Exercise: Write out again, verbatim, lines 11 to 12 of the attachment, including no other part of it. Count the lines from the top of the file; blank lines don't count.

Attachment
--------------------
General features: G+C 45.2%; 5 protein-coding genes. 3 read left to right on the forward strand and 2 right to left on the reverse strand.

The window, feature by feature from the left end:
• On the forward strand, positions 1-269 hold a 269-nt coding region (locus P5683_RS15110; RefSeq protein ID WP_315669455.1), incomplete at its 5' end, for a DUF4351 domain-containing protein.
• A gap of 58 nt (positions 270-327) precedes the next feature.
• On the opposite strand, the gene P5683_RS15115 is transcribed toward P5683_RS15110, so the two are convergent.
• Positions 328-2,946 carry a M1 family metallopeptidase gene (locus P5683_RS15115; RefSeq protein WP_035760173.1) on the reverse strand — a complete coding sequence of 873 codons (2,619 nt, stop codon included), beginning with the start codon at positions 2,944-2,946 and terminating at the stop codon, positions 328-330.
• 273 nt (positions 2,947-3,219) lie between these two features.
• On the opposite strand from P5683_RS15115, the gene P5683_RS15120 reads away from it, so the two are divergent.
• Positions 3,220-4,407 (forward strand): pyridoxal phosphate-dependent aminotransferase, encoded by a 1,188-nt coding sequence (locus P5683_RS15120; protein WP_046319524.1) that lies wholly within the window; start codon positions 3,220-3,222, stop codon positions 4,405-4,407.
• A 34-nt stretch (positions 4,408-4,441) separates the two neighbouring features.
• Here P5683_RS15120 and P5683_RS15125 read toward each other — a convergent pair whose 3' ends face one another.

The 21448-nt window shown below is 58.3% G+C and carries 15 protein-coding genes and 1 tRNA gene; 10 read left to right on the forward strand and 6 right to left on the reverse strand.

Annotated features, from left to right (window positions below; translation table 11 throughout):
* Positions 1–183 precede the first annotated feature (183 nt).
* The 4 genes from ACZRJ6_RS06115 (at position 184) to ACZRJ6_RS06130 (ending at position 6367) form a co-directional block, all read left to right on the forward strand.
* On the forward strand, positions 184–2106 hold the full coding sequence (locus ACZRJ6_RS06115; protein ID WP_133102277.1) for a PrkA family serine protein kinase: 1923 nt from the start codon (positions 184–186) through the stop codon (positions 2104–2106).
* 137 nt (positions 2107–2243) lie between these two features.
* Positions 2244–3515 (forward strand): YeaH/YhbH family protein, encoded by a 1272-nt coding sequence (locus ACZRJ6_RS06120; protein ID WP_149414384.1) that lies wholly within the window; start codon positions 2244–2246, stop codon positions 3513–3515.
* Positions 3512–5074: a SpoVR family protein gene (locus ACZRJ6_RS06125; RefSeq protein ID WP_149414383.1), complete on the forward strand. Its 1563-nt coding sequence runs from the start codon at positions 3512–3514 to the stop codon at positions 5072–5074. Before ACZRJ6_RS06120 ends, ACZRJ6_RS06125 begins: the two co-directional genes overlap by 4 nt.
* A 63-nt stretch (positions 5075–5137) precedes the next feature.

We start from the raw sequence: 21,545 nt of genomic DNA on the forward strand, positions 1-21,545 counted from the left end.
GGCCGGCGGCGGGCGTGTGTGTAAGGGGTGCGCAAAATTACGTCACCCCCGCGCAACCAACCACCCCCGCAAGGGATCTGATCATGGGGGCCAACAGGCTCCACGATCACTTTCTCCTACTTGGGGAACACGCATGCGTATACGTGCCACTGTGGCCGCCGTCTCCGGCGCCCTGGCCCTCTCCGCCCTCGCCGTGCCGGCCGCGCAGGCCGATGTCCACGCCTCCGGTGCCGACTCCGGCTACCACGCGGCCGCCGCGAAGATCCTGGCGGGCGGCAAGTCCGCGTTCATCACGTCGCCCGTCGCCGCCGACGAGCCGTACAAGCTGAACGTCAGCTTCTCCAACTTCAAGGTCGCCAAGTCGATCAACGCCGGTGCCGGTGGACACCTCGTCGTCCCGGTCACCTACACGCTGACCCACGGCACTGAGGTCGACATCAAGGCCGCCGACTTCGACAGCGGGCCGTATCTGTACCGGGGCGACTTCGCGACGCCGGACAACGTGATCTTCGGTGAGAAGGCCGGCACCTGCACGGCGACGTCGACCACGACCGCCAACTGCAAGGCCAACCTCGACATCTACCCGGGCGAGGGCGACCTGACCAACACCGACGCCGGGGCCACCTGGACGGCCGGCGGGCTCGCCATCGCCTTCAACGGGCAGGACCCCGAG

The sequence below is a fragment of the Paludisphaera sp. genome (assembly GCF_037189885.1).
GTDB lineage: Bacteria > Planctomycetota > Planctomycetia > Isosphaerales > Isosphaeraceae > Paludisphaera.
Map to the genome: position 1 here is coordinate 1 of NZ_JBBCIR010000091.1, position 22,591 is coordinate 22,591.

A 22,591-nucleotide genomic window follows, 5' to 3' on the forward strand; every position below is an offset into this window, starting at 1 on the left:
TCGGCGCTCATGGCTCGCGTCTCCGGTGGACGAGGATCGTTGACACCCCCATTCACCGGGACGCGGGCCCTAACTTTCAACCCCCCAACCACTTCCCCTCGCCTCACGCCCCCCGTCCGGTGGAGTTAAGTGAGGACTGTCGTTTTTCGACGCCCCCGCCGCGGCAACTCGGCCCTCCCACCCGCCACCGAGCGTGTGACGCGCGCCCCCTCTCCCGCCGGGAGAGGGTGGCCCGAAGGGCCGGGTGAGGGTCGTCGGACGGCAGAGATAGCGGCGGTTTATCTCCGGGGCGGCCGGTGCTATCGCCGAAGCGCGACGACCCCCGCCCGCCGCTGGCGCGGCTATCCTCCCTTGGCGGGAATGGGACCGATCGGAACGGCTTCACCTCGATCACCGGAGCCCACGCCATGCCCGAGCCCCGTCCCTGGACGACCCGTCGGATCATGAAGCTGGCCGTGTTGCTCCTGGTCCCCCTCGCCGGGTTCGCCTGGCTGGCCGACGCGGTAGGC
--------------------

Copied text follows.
• Here P5683_RS15120 and P5683_RS15125 read toward each other — a convergent pair whose 3' ends face one another.

The 21448-nt window shown below is 58.3% G+C and carries 15 protein-coding genes and 1 tRNA gene; 10 read left to right on the forward strand and 6 right to left on the reverse strand.